ABU DHABI // One Emirati pupil’s invention is about to earn him praise at school – but it could make him unpopular with those struggling to get to class on time.
Khalifa Al Romaithi, 16, has developed and installed an automatic attendance monitoring device that registers pupils and staff as they walk through the school gate.
The system texts parents the minute their children walk on or off school grounds and prints tardy and leave-early slips for pupils arriving or departing at irregular times.
Instead of travelling during his summer break, the Emirates National School 12th grader dedicated his entire holiday to devising the system.
“I made sure to finish the project before the beginning of the school year,” he said.
“None of the other students know about it yet.”
Much like Salik, the electronic toll road system in Dubai, eStudent utilises sensors above the boys’ campus entrance to register student and staff ID cards.
Khalifa, who was involved in rigging the hardware and creating the software that produced the data, is not new to inventing.
He has created and patented a device that temporarily shuts down televisions and issues a warning if anyone sits too close to the screen – an idea he came up with after repeatedly hearing his father yelling at his brother and sister for doing just that.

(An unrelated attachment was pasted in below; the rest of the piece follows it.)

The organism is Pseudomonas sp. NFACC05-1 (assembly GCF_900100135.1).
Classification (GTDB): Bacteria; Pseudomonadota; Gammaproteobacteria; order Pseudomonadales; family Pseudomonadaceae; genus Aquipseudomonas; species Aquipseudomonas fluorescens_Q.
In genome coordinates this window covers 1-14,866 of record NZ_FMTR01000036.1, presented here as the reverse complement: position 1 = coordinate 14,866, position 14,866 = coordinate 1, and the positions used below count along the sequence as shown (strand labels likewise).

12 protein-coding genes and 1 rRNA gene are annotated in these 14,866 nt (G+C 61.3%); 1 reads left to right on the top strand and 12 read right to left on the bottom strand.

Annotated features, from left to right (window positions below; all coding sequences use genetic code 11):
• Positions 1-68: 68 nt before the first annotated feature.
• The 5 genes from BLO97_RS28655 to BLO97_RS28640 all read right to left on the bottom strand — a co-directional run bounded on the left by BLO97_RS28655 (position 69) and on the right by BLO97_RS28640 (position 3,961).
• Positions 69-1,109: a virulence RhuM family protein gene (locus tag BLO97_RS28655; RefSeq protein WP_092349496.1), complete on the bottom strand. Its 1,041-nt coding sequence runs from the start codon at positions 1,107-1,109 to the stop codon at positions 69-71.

“One of our biggest challenges is on attendance and tardiness so I said, ‘Khalifa, you’re an inventor – I need you to build something for me’,” said Dieu Anh Nguyen, the school’s Abu Dhabi city director.
Khalifa accepted the challenge and held brainstorming sessions with Ms Nguyen to come up with a concept best suited for project.
“He would always return to me so we could hash it out,” she said.
“He’s so mature in his inventions, sometimes you forget he’s still a kid.”
With the school funding his project – which cost Dh20,000 to Dh25,000 – Ms Nguyen said it was a great opportunity to teach Khalifa the business side of inventing.
“He had to do his homework in finding the best deals for buying the parts and seeing what type of support and insurance companies provide.
“It may be a school project now but when he graduates it will become a business so we wanted to make sure he was ready for that,” she said.
Nada Kaysi, the school’s principal, said Khalifa was a role model to other pupils and stood out as soon as he joined the school.
“I’ve seen so many young students look up to him and get ideas from him,” she said.
Mohammed Belhamer, head of the primary school, said providing an encouraging environment was essential for students’ development.
“It is essential for a school to nourish its students’ ambitions and here we know it is important to be open to any of the students’ ideas because even the smallest of ideas can transform into far-reaching ones,” he said.
Khalifa’s eStudent system will go online tomorrow for 5th graders and for the rest of the high school by the end of the month.
Ms Nguyen said plans to use the system at the Abu Dhabi girl’s school were in the works with the long-term goal of reaching all Emirates National schools.
Source: uae news